Chirrut Îmwe and Baze Malbus
I loved these two. The Force Awakens, through Lor San Tekka, introduced us to the idea that there are Force worshippers in the galaxy who aren’t actually Force-sensitive. The Jedi, at its heart, is a religious organization so there are bound to be people who also worship the Force. While it’s not made clear if Baze is really a true believer until the end when he sacrifices himself, these two men devoted their lives to guarding the entrance to an ancient Jedi temple on Jehda. While they may be overlooked in the grand scheme of things, their story further adds to the Jedi mythology that Lucasfilm is building with the new canon.
I’m happy to see that Lucasfilm doesn’t seem to have the same problems with its villains that its sister-company, Marvel Studios, has. Krennic is an evil bastard and that’s how Star Wars villains should be. This is man singularly devoted to building a planet-destroying weapon with seemingly no misgivings about the innocent life that will be lost. He only cares about the Empire and the Death Star. While he doesn’t seem to add anything new to the story except a cool uniform we haven’t seen before, he doesn’t have to. Not every new character has to be groundbreaking in the way they add to the Star Wars mythology; sometimes they can just be a cool character.
It’s necessary here to discuss both Tarkin the character and Tarkin the rendered character. While the character was just as amazing as he was when Peter Cushing first brought him to life in 1977, the look was a bit of a distraction to me. The CGI was pretty good, but I don’t think we’re yet at a point where a character like that can act alongside actual living actors. By comparison, Leia and Gold and Red Leaders, also CGI characters, looked fine. But they weren’t acting alongside anyone. Still, the CGI was pretty good and we may be 5-10 years away from Lucasfilm being able to so something like a Luke Skywalker story that takes place between A New Hope and Empire Strikes Back, but the technology should have been saved for a later date.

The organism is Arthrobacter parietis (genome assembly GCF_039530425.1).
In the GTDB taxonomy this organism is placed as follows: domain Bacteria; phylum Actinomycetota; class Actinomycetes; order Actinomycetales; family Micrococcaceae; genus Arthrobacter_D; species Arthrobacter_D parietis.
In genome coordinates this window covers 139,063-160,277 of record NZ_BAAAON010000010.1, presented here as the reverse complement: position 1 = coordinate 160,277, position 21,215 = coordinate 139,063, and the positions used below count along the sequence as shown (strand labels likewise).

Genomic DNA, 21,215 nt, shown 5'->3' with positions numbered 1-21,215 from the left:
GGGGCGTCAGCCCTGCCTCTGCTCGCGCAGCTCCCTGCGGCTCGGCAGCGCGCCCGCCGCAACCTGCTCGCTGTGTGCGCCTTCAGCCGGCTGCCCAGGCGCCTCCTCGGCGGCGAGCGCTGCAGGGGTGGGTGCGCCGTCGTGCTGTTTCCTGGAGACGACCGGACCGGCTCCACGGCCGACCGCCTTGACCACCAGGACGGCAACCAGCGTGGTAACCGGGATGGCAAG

This is the Darth Vader we’ve read about and watched in products like Star Wars Rebels but have never seen on film. Darth Vader is one of the most powerful Sith Lords of all time, but we’ve never gotten to see that full power on display. When he was fighting Obi-Wan on the first Death Star, he was being overly cautious because even in his old age Kenobi was a competent fighter. He was holding back with Luke because he was trying to turn him over to the dark side, not kill him. Vader did not have any reason to hold back as he boarded that rebel ship. It’s a shame that we may never get to see Vader on film again because that small tease of his abilities was not enough.
Lucasfilm’s first shot at a non-saga film hit the mark. Rogue One stands alone as its own style of a film yet still fits in perfectly with the rest of the saga. The story was steeped in Star Wars mythology in a way that made it both entertaining and important. If this is what we can expect from the Star Wars anthology films then 2018 can’t come soon enough.